Italy’s Democrats Split, EU Victory for Macron, Doubts About Syria Strikes

Italy’s Democrats debate whether to negotiate with the Five Star Movement. Experts caution against an attack on Syria.

Italy’s Democrats are split on whether to negotiate with the anti-establishment Five Star Movement.

At a party meeting on Tuesday, former ministers Dario Franceschini and Andrea Orlando argued for coalition talks.

The alternative, a Five Star government with the xenophobic (Northern) League, would make Italy look “like Hungary,” Franceschini said.

However, centrists loyal to the outgoing leader, Matteo Renzi, reject a deal.

Five Star leader Luigi Di Maio has said it is time to “bury the hatchet”. His talks with the League have not been going well. But the Five Stars still call for overturning Renzi’s signature labor reforms, which made it easier for firms to fire and hire workers.

EU labor victory for Macron

EU countries have agreed to rein in employers’ ability to hire low-wage, so-called “posted” workers from Eastern Europe in what is a symbolic victory for France’s Emmanuel Macron.

Macron convinced other European leaders last year to reform the Posted Workers Directive, which allows companies to temporarily “post” workers to another member state without abiding by its labor laws.

In future, such postings will be limited to twelve months rather than 24, with a possible six-month extension. Companies will also have to meet local labor standards.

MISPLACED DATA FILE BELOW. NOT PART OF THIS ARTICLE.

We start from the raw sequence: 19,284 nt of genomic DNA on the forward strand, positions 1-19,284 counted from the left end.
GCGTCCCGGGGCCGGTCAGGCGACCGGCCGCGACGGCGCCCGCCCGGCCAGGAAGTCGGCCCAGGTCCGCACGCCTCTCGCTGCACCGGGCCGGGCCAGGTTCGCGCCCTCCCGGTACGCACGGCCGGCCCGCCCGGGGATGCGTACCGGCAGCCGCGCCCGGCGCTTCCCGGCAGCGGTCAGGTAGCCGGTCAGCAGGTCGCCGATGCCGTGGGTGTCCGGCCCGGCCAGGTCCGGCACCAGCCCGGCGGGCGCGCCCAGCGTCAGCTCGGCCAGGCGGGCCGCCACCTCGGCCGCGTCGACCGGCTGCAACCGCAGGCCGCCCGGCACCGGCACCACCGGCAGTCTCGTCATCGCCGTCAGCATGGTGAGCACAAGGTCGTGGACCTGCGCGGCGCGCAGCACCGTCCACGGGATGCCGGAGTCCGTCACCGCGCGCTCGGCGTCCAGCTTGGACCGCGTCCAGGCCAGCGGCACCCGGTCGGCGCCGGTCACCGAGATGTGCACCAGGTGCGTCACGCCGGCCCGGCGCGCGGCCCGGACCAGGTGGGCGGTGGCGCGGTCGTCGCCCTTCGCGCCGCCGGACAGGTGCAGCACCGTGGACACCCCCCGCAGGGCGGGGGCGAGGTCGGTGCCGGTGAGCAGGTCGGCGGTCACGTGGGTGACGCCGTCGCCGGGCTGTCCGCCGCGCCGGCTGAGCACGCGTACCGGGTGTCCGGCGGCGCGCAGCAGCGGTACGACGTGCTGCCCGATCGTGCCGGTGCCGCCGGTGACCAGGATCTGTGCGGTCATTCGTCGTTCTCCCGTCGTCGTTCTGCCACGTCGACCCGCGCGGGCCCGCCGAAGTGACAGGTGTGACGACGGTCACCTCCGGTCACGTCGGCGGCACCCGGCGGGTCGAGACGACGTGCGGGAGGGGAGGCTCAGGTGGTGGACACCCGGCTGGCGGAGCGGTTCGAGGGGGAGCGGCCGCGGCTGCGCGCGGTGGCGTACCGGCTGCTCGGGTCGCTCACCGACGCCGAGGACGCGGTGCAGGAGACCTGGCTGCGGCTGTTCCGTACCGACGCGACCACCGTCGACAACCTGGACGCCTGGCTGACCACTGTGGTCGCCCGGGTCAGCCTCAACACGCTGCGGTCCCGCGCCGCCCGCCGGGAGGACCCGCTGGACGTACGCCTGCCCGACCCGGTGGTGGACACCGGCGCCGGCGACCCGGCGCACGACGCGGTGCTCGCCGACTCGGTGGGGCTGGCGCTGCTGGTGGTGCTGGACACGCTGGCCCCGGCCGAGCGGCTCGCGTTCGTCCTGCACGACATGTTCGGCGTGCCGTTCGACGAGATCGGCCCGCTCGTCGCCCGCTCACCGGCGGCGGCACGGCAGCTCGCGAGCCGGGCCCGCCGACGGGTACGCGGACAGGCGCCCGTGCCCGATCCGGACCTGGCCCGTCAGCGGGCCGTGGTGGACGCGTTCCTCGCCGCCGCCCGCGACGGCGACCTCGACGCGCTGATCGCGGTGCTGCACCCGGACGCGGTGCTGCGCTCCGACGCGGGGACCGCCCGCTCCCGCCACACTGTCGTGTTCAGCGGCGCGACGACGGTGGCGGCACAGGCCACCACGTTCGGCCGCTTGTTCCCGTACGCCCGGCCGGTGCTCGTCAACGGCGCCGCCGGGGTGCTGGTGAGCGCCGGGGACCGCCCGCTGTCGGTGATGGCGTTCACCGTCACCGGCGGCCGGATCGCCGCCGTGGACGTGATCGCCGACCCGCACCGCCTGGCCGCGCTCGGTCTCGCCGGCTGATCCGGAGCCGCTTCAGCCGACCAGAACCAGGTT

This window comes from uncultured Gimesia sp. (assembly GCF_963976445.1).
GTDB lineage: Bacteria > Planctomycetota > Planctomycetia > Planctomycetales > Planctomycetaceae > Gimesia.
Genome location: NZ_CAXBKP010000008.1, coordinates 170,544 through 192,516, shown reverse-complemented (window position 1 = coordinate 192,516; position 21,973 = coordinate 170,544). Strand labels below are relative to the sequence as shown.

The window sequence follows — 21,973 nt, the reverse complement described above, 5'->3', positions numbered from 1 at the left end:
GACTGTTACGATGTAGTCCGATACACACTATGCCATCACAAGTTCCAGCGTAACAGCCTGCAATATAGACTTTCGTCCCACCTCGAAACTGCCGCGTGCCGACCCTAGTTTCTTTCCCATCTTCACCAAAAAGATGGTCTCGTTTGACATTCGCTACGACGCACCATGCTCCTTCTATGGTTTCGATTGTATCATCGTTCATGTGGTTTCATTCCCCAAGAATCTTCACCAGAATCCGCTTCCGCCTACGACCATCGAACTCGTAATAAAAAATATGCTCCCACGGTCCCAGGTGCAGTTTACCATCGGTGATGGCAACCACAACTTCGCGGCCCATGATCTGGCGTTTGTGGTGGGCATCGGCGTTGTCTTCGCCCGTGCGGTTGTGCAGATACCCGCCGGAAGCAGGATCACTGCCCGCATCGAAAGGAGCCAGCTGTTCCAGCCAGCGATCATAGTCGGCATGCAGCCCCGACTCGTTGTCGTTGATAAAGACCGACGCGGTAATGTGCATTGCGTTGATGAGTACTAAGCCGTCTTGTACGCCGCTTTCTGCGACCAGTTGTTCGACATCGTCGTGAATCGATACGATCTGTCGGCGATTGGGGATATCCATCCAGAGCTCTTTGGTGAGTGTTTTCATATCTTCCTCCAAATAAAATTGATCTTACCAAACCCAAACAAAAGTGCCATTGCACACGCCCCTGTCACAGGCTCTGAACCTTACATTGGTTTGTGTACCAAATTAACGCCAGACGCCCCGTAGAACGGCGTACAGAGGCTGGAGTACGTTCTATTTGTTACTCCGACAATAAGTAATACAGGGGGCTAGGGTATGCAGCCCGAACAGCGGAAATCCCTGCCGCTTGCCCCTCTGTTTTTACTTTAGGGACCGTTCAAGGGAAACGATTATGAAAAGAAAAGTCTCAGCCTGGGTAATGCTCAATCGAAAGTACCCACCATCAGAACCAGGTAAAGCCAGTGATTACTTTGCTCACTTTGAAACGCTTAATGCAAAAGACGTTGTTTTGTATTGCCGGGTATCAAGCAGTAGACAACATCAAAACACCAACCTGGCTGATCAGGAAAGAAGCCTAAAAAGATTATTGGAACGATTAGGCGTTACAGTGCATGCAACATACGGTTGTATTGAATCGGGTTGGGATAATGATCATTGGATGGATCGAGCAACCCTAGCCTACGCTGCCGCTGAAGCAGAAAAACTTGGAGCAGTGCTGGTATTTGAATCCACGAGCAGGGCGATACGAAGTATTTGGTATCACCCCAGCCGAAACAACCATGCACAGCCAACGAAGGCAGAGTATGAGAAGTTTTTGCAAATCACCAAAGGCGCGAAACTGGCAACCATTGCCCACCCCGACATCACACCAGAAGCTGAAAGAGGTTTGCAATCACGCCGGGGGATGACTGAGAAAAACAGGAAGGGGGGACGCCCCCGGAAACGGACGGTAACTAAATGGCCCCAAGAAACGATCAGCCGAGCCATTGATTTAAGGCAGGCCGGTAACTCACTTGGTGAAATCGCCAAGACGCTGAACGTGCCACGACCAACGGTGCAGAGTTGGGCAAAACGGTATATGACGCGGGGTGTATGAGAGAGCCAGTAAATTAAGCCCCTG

The Posted Workers Directive affects less than 1 percent of the European labor force: around two million workers were posted in other EU counties in 2014. The biggest group works in construction.

But it has become a symbol for those who feel left behind by European integration.

Strikes in search of a strategy

Experts caution that another round of air or cruise-missile strikes on Syria will accomplish little if it isn’t accomplished by a revised Western strategy.

  • Julien Barnes-Dacey: Russians troops in Syria risk being caught up in the attacks… The inherent unpredictability of war — and of the US and Russian leaders — makes for a risky situation. Any attacks also guarantee a further poisoning of the relationship with Russia, whose participation is ultimately still critical to any hope of resolving the core conflict.
  • Frederic C. Hof: The objective here, narrowly, has to do with deterring future chemical use and perhaps more broadly deterring mass homicide, but it all depends on the follow-up. If Assad sees this as he saw the incident one year ago, as a one-time, one-off event, then it will accomplish precisely nothing.
  • Fred Kaplan: The Pentagon’s war planners are probably trying to develop options that inflict enough damage to stun Assad into altering his behavior — but not enough damage to draw us into a deeper and wider war. That’s a tight wire to walk.